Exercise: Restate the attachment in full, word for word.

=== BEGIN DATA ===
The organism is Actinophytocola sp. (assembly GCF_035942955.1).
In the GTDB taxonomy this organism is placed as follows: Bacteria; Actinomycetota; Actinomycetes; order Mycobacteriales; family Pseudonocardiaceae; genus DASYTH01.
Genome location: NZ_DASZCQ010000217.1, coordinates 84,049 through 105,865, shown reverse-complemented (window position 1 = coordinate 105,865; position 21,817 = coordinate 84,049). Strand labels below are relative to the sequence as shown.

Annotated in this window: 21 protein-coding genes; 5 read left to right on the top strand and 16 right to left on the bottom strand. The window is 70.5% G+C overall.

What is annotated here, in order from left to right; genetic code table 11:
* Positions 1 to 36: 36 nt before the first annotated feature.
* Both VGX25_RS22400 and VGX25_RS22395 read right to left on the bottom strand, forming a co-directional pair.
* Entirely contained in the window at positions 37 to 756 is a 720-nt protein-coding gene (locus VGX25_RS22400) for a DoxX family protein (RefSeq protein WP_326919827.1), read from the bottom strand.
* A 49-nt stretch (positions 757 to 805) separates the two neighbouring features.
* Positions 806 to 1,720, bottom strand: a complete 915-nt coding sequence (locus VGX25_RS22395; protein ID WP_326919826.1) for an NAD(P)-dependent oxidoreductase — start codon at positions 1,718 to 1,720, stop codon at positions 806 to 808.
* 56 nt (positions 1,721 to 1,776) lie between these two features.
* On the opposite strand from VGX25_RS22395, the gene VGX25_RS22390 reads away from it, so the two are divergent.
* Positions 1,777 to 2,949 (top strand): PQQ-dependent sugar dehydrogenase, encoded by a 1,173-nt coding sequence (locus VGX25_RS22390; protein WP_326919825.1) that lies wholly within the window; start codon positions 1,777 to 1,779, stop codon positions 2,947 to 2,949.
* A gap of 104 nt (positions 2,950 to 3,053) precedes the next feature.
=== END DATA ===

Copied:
The organism is Actinophytocola sp. (assembly GCF_035942955.1).
In the GTDB taxonomy this organism is placed as follows: Bacteria; Actinomycetota; Actinomycetes; order Mycobacteriales; family Pseudonocardiaceae; genus DASYTH01.
Genome location: NZ_DASZCQ010000217.1, coordinates 84,049 through 105,865, shown reverse-complemented (window position 1 = coordinate 105,865; position 21,817 = coordinate 84,049). Strand labels below are relative to the sequence as shown.

Annotated in this window: 21 protein-coding genes; 5 read left to right on the top strand and 16 right to left on the bottom strand. The window is 70.5% G+C overall.

What is annotated here, in order from left to right; genetic code table 11:
* Positions 1 to 36: 36 nt before the first annotated feature.
* Both VGX25_RS22400 and VGX25_RS22395 read right to left on the bottom strand, forming a co-directional pair.
* Entirely contained in the window at positions 37 to 756 is a 720-nt protein-coding gene (locus VGX25_RS22400) for a DoxX family protein (RefSeq protein WP_326919827.1), read from the bottom strand.
* A 49-nt stretch (positions 757 to 805) separates the two neighbouring features.
* Positions 806 to 1,720, bottom strand: a complete 915-nt coding sequence (locus VGX25_RS22395; protein ID WP_326919826.1) for an NAD(P)-dependent oxidoreductase — start codon at positions 1,718 to 1,720, stop codon at positions 806 to 808.
* 56 nt (positions 1,721 to 1,776) lie between these two features.
* On the opposite strand from VGX25_RS22395, the gene VGX25_RS22390 reads away from it, so the two are divergent.
* Positions 1,777 to 2,949 (top strand): PQQ-dependent sugar dehydrogenase, encoded by a 1,173-nt coding sequence (locus VGX25_RS22390; protein WP_326919825.1) that lies wholly within the window; start codon positions 1,777 to 1,779, stop codon positions 2,947 to 2,949.
* A gap of 104 nt (positions 2,950 to 3,053) precedes the next feature.